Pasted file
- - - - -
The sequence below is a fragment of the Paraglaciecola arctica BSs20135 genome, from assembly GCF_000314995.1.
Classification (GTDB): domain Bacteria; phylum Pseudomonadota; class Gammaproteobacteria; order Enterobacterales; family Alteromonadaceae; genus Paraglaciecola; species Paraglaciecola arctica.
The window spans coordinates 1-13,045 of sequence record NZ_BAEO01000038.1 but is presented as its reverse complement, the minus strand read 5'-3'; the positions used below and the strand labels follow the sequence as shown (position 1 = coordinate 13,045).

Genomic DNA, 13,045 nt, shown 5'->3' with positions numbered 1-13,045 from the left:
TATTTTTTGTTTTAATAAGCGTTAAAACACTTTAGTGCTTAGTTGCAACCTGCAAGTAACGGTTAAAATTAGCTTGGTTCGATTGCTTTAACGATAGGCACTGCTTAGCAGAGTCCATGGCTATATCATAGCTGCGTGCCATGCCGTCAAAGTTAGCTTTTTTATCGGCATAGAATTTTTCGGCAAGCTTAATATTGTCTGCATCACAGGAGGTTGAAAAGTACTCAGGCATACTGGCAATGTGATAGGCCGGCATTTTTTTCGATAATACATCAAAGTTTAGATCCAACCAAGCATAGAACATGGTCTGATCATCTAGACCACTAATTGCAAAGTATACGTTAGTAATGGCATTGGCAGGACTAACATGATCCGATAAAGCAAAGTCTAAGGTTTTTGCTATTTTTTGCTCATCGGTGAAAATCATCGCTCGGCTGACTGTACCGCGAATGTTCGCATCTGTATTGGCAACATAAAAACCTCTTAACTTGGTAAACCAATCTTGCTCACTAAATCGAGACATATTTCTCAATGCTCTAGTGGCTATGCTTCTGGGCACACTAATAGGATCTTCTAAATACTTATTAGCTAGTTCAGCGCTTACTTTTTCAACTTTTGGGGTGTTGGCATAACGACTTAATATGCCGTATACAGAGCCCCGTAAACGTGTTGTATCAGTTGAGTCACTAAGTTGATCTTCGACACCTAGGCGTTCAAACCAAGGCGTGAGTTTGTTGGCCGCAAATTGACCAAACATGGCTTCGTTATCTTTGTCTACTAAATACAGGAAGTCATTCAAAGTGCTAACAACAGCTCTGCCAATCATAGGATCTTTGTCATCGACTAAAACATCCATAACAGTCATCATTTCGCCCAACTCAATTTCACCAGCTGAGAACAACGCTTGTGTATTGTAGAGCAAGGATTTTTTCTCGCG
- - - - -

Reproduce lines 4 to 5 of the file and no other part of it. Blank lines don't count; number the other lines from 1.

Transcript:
Genomic DNA, 13,045 nt, shown 5'->3' with positions numbered 1-13,045 from the left:
TATTTTTTGTTTTAATAAGCGTTAAAACACTTTAGTGCTTAGTTGCAACCTGCAAGTAACGGTTAAAATTAGCTTGGTTCGATTGCTTTAACGATAGGCACTGCTTAGCAGAGTCCATGGCTATATCATAGCTGCGTGCCATGCCGTCAAAGTTAGCTTTTTTATCGGCATAGAATTTTTCGGCAAGCTTAATATTGTCTGCATCACAGGAGGTTGAAAAGTACTCAGGCATACTGGCAATGTGATAGGCCGGCATTTTTTTCGATAATACATCAAAGTTTAGATCCAACCAAGCATAGAACATGGTCTGATCATCTAGACCACTAATTGCAAAGTATACGTTAGTAATGGCATTGGCAGGACTAACATGATCCGATAAAGCAAAGTCTAAGGTTTTTGCTATTTTTTGCTCATCGGTGAAAATCATCGCTCGGCTGACTGTACCGCGAATGTTCGCATCTGTATTGGCAACATAAAAACCTCTTAACTTGGTAAACCAATCTTGCTCACTAAATCGAGACATATTTCTCAATGCTCTAGTGGCTATGCTTCTGGGCACACTAATAGGATCTTCTAAATACTTATTAGCTAGTTCAGCGCTTACTTTTTCAACTTTTGGGGTGTTGGCATAACGACTTAATATGCCGTATACAGAGCCCCGTAAACGTGTTGTATCAGTTGAGTCACTAAGTTGATCTTCGACACCTAGGCGTTCAAACCAAGGCGTGAGTTTGTTGGCCGCAAATTGACCAAACATGGCTTCGTTATCTTTGTCTACTAAATACAGGAAGTCATTCAAAGTGCTAACAACAGCTCTGCCAATCATAGGATCTTTGTCATCGACTAAAACATCCATAACAGTCATCATTTCGCCCAACTCAATTTCACCAGCTGAGAACAACGCTTGTGTATTGTAGAGCAAGGATTTTTTCTCGCG